Economic indicators in most regions are pointing to a pick-up in
production and offering support to equities despite stretched
Risk appetite has also been whetted by dovish central bank monetary
policy, with the lack of rate hike hints from the Federal Reserve
keeping the dollar stuck near two-month lows.
The MSCI World Index, which tracks stocks from developed economies,
rose 0.2 percent, to 1,757.84 points, close to all-time highs.
The pan-European FTSEurofirst 300 equity index was up 0.4 percent at
1107 GMT, while German bund futures were trading broadly flat.
France bucked the broadly positive trend in Europe, with the
blue-chip CAC 40 index dragged down by telecoms groups after Orange
said it had ditched plans to take part in any domestic tie-ups.
"Investors are making only slight position adjustments," said Nick
Beecroft, analyst at Saxo Bank. "The low volatility environment is
spooky and slightly unnerving. "Economists awaited the European
Central Bank policy meeting on Thursday for more guidance after
fresh data showed that falling energy costs depressed euro-zone
industrial prices in May, marking the fifth consecutive monthly fall
and underlining the low inflation that is plaguing the single
Industry data in Britain, meanwhile, showed a surge in home-building
helped construction activity there to grow at its fastest annual
pace in four months in June, bucking expectations for a slowdown.
Investors also focused on the ADP private-sector survey due at 1215
GMT along with a speech from U.S. Federal Reserve head Janet Yellen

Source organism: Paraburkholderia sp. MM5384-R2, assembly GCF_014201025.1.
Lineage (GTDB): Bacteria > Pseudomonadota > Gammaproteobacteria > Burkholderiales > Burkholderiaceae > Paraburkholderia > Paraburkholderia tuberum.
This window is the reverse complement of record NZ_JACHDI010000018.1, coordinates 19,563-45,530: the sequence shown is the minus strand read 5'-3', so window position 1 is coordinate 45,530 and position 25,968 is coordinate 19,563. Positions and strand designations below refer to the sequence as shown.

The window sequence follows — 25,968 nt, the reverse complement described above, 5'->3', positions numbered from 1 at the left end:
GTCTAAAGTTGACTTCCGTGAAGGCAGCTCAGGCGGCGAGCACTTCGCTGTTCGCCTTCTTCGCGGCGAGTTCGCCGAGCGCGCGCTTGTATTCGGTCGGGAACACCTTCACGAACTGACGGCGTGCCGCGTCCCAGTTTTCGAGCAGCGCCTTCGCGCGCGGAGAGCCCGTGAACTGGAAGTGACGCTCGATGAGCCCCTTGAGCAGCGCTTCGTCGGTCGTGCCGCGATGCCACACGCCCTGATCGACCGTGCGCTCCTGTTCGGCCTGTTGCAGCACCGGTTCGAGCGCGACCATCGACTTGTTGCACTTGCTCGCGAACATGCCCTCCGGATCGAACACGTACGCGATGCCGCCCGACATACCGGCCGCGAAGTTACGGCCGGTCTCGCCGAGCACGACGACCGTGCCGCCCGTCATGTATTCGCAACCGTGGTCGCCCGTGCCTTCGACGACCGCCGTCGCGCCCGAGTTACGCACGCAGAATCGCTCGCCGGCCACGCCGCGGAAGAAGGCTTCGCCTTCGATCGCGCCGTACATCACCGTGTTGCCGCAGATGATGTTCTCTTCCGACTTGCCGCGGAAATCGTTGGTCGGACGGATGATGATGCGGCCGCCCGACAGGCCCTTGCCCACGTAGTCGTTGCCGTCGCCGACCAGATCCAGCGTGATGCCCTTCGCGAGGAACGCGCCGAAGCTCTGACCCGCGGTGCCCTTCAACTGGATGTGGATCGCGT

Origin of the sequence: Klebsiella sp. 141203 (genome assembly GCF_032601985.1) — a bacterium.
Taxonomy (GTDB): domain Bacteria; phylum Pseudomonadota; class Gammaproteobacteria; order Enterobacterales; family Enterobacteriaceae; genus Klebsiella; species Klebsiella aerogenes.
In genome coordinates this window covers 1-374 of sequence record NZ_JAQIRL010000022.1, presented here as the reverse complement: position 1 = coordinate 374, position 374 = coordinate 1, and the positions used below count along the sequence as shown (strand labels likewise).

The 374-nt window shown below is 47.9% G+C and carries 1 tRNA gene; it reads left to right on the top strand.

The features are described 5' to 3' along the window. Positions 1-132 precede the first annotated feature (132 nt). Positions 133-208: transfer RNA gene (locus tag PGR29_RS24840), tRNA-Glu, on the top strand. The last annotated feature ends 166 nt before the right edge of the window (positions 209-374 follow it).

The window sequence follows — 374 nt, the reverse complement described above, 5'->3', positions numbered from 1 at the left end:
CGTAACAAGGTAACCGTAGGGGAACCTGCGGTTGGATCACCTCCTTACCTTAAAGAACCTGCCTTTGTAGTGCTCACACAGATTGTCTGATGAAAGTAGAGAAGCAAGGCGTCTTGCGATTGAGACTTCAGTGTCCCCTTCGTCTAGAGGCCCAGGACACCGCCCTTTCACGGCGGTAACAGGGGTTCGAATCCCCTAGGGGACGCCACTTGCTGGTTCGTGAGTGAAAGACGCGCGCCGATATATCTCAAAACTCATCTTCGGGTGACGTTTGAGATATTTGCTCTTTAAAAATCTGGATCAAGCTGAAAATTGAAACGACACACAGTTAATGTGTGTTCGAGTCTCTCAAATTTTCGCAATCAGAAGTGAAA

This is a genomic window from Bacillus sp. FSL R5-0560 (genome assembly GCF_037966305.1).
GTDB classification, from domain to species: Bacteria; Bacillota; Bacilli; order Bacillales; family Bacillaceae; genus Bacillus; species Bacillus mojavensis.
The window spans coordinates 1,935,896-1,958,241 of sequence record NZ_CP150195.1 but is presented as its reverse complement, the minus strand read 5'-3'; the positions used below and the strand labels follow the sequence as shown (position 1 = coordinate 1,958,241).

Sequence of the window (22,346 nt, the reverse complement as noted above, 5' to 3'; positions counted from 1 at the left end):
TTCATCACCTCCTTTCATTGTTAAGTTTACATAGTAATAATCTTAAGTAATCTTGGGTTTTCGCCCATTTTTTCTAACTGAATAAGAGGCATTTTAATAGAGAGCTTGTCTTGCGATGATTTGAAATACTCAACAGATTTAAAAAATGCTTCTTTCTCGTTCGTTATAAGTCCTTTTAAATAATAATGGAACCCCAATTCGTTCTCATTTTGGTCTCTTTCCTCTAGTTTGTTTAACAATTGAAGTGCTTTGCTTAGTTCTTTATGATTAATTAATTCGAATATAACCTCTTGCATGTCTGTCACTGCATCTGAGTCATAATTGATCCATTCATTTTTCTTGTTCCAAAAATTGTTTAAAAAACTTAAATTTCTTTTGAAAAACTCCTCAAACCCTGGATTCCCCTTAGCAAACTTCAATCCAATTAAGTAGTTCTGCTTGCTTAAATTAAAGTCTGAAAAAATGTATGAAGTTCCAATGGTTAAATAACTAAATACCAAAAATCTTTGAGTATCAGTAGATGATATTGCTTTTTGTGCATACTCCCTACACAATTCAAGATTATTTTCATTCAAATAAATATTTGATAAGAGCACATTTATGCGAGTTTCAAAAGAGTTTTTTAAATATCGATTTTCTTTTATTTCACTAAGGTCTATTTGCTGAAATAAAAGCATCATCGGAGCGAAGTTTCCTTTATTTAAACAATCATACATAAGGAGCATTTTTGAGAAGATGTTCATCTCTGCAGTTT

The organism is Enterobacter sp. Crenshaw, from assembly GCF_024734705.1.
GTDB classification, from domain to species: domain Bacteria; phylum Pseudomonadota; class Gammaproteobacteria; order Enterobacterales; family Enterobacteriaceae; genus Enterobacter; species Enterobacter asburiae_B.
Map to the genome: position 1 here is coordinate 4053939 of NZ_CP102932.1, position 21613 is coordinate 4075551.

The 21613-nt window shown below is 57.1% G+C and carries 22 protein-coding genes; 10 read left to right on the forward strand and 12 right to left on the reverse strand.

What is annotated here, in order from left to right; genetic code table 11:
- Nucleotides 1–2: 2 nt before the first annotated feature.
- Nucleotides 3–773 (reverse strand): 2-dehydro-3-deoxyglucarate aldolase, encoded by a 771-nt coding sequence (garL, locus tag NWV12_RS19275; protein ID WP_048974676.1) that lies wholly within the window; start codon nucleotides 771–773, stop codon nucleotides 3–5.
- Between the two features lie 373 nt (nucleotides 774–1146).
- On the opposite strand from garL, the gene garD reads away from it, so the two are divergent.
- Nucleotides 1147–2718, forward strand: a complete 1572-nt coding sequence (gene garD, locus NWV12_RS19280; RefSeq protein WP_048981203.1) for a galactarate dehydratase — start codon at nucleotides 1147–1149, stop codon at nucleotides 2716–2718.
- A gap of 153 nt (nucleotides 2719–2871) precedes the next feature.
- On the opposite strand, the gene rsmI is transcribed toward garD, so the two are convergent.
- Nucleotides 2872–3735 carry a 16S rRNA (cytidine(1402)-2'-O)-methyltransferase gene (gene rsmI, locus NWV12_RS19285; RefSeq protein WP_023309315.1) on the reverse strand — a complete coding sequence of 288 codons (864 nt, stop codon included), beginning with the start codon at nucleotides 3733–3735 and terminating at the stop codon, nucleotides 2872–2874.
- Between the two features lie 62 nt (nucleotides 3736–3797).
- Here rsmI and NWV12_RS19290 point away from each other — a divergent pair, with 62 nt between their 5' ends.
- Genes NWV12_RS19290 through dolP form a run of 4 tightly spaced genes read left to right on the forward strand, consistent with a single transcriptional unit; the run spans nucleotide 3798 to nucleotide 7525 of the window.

at 1500 GMT. Her recent dovish bias, especially after the latest Fed
meeting, has been a major factor that has led investors to cut
favorable positions in the dollar. "At the time Yellen seemed
determined to give as little support as possible to rate hike
speculation," said Esther Reichelt, currency strategist at
Commerzbank. "This is unlikely to be any different today. But the
market is waiting for Fed signals and therefore already small hints
can be sufficient to affect the dollar."
The dollar index was slightly higher at 79.864, compared with a low
of 79.740 struck on Tuesday.
Risk appetite was broadly positive globally, even though Brent crude
oil steadied around $112 a barrel as fighting in Iraq heightened
concerns over the country's oil production.
[to top of second column]
The MSCI emerging markets index outperformed with a gain of 0.9
Middle East and North African markets were jumpier: Cairo's EGX
index fell 0.5 percent after Egypt's president approved a law on
Tuesday imposing new taxes on capital gains and stock dividends, as
the government seeks to revive an economy battered by years of
However, Dubai's main index rose 8 percent, with builder Arabtec
surging before a briefing on management issues later in the day.
South African stocks gained after the head of the striking NUMSA
union said on Wednesday wage talks with an employers group would
resume on Thursday night after more than 200,000 workers in the
engineering and metals industry downed tools on Tuesday.
Overnight, Asian stocks had scored a three-year peak after a round
of upbeat global economic data whetted risk appetites and helped
Wall Street taste all-time highs.
Dealers said fund managers were rotating money out of bonds and into
equities for the start of the second half of the year, nudging up
U.S. Treasury yields.
At the same time, the outlook for super-low rates in the major
economies and an almost eerie absence of volatility across markets,
encouraged investors to take on leveraged bets in search of higher
returns - the so-called carry trade.
(Reporting by Lionel Laurent; Additional reporting by Anirban Nag
and Alistair Smout; Editing by Toby Chopra)
[© 2014 Thomson Reuters. All rights
2014 Reuters. All rights reserved. This material may not be
published, broadcast, rewritten or redistributed.